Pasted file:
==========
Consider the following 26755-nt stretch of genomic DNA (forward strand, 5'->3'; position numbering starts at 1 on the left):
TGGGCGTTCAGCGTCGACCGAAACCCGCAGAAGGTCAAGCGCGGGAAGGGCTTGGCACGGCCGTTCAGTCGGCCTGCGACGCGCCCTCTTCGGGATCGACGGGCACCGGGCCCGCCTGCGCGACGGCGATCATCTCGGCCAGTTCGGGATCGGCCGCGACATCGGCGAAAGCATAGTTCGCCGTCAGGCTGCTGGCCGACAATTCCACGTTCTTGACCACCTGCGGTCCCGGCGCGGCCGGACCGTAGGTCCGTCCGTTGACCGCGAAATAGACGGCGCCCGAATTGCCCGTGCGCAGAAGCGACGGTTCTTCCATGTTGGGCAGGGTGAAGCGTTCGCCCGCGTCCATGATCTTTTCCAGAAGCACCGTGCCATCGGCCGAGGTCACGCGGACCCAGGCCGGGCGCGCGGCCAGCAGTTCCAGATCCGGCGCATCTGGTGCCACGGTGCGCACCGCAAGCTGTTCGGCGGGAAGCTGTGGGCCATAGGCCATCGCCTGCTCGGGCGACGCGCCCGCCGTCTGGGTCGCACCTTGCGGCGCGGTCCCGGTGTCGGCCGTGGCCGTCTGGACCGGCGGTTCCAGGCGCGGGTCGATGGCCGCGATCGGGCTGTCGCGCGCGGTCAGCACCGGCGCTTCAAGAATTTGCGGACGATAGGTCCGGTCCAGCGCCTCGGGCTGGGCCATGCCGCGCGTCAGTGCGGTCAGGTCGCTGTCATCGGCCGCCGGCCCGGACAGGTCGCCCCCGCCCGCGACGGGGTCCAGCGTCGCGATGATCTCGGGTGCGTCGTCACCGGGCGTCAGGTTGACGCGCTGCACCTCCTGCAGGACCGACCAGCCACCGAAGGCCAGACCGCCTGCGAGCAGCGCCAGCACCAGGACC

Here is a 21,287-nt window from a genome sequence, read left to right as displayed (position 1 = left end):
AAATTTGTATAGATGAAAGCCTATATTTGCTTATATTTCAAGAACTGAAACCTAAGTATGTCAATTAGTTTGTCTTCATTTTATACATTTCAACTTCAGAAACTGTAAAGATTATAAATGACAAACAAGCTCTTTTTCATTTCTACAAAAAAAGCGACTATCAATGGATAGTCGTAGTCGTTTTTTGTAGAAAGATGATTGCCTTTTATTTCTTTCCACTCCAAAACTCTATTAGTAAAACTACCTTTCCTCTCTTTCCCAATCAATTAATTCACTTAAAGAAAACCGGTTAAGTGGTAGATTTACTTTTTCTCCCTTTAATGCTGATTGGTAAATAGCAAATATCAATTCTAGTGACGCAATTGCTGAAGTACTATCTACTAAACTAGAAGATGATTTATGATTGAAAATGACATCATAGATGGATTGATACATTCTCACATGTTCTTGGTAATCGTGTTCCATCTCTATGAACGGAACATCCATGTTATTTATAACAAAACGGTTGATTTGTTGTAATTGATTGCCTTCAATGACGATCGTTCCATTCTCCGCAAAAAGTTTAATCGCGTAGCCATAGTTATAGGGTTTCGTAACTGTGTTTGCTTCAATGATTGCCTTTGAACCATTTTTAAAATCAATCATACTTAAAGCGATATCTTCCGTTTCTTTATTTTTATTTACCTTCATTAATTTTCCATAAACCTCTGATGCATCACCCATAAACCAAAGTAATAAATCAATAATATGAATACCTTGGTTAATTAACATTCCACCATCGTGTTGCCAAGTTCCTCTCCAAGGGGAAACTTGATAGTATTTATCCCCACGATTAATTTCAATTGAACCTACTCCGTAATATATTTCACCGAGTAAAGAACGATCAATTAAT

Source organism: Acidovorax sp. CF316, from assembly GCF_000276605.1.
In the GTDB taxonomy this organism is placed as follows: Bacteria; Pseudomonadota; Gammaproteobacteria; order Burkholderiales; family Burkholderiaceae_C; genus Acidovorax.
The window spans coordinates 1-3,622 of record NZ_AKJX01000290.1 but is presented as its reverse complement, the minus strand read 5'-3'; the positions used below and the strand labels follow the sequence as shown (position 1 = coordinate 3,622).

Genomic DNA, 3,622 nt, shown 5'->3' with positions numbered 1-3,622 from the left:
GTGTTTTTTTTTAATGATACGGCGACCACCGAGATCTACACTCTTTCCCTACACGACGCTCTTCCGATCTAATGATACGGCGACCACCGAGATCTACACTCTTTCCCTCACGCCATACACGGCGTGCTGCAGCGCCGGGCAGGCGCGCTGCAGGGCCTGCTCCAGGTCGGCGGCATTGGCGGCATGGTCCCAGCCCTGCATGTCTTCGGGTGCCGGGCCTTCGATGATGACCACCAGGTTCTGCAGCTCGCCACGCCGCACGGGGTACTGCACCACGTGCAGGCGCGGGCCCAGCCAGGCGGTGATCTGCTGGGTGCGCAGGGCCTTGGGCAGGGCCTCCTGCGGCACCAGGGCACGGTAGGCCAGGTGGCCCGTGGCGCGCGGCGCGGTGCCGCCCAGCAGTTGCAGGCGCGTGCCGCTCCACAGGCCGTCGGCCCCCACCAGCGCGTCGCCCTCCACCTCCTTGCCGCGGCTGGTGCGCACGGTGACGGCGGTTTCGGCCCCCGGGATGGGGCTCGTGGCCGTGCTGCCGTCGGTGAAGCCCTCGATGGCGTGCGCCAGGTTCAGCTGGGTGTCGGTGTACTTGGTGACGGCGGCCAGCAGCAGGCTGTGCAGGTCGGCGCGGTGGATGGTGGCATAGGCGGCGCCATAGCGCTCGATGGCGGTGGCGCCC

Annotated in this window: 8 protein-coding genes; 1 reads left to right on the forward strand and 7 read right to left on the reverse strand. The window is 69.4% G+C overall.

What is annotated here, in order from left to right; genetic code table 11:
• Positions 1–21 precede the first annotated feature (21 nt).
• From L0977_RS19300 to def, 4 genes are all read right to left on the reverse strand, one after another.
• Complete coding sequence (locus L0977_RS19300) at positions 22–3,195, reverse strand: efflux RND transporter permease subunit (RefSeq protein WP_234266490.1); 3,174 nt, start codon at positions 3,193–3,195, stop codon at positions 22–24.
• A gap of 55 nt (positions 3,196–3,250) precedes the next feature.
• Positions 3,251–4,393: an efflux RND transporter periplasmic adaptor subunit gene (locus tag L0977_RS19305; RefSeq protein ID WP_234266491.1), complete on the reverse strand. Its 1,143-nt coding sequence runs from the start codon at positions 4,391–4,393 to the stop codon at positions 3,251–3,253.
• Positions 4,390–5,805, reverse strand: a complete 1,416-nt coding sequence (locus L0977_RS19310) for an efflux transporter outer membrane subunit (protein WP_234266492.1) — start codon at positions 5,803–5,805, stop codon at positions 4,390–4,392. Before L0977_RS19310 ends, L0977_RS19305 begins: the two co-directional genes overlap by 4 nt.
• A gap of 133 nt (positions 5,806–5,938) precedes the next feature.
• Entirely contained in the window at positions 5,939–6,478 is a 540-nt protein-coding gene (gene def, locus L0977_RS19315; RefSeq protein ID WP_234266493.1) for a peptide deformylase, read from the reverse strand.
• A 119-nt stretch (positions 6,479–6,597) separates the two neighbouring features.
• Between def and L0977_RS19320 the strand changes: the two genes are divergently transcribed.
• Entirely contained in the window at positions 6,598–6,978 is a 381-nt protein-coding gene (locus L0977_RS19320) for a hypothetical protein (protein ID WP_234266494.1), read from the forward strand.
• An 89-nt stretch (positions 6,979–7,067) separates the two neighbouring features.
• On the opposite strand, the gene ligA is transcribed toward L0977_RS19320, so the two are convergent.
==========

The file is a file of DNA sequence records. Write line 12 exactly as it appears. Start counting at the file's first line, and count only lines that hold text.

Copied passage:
• Positions 1–21 precede the first annotated feature (21 nt).